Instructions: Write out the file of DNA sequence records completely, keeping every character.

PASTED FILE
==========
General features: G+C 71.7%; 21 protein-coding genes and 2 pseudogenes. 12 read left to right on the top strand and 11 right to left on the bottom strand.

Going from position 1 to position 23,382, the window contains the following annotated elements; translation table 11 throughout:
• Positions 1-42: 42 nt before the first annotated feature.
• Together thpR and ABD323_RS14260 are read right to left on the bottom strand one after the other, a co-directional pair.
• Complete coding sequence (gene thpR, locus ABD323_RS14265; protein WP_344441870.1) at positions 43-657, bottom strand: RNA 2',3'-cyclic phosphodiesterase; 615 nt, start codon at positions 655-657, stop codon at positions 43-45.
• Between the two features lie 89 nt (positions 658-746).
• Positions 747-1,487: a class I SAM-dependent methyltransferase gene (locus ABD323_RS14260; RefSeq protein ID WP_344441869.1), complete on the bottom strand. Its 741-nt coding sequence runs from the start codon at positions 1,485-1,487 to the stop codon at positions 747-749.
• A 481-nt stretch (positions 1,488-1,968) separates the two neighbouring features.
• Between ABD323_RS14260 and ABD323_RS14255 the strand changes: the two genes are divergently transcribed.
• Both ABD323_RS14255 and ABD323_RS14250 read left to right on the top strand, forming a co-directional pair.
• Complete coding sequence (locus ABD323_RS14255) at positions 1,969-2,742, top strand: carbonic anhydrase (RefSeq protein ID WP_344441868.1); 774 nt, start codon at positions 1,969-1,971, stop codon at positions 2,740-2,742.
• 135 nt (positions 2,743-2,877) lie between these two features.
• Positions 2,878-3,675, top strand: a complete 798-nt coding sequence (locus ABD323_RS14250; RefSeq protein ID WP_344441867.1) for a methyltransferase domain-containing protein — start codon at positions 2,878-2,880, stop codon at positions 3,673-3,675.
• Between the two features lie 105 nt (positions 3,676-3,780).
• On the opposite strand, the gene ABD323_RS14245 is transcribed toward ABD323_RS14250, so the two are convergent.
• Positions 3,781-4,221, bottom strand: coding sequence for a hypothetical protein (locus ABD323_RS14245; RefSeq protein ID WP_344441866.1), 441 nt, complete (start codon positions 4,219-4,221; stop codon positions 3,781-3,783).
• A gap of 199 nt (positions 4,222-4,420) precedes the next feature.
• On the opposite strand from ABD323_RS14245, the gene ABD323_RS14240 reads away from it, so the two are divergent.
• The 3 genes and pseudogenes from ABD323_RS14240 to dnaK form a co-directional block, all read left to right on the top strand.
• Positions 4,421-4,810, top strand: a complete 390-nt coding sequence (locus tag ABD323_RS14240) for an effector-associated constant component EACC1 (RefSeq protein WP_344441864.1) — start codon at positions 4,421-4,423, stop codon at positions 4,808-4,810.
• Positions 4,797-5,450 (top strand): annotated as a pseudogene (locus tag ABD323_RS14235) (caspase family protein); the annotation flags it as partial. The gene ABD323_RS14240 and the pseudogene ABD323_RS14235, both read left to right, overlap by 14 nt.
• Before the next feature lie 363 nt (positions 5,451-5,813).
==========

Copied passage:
General features: G+C 71.7%; 21 protein-coding genes and 2 pseudogenes. 12 read left to right on the top strand and 11 right to left on the bottom strand.

Going from position 1 to position 23,382, the window contains the following annotated elements; translation table 11 throughout:
• Positions 1-42: 42 nt before the first annotated feature.
• Together thpR and ABD323_RS14260 are read right to left on the bottom strand one after the other, a co-directional pair.
• Complete coding sequence (gene thpR, locus ABD323_RS14265; protein WP_344441870.1) at positions 43-657, bottom strand: RNA 2',3'-cyclic phosphodiesterase; 615 nt, start codon at positions 655-657, stop codon at positions 43-45.
• Between the two features lie 89 nt (positions 658-746).
• Positions 747-1,487: a class I SAM-dependent methyltransferase gene (locus ABD323_RS14260; RefSeq protein ID WP_344441869.1), complete on the bottom strand. Its 741-nt coding sequence runs from the start codon at positions 1,485-1,487 to the stop codon at positions 747-749.
• A 481-nt stretch (positions 1,488-1,968) separates the two neighbouring features.
• Between ABD323_RS14260 and ABD323_RS14255 the strand changes: the two genes are divergently transcribed.
• Both ABD323_RS14255 and ABD323_RS14250 read left to right on the top strand, forming a co-directional pair.
• Complete coding sequence (locus ABD323_RS14255) at positions 1,969-2,742, top strand: carbonic anhydrase (RefSeq protein ID WP_344441868.1); 774 nt, start codon at positions 1,969-1,971, stop codon at positions 2,740-2,742.
• 135 nt (positions 2,743-2,877) lie between these two features.
• Positions 2,878-3,675, top strand: a complete 798-nt coding sequence (locus ABD323_RS14250; RefSeq protein ID WP_344441867.1) for a methyltransferase domain-containing protein — start codon at positions 2,878-2,880, stop codon at positions 3,673-3,675.
• Between the two features lie 105 nt (positions 3,676-3,780).
• On the opposite strand, the gene ABD323_RS14245 is transcribed toward ABD323_RS14250, so the two are convergent.
• Positions 3,781-4,221, bottom strand: coding sequence for a hypothetical protein (locus ABD323_RS14245; RefSeq protein ID WP_344441866.1), 441 nt, complete (start codon positions 4,219-4,221; stop codon positions 3,781-3,783).
• A gap of 199 nt (positions 4,222-4,420) precedes the next feature.
• On the opposite strand from ABD323_RS14245, the gene ABD323_RS14240 reads away from it, so the two are divergent.
• The 3 genes and pseudogenes from ABD323_RS14240 to dnaK form a co-directional block, all read left to right on the top strand.
• Positions 4,421-4,810, top strand: a complete 390-nt coding sequence (locus tag ABD323_RS14240) for an effector-associated constant component EACC1 (RefSeq protein WP_344441864.1) — start codon at positions 4,421-4,423, stop codon at positions 4,808-4,810.
• Positions 4,797-5,450 (top strand): annotated as a pseudogene (locus tag ABD323_RS14235) (caspase family protein); the annotation flags it as partial. The gene ABD323_RS14240 and the pseudogene ABD323_RS14235, both read left to right, overlap by 14 nt.
• Before the next feature lie 363 nt (positions 5,451-5,813).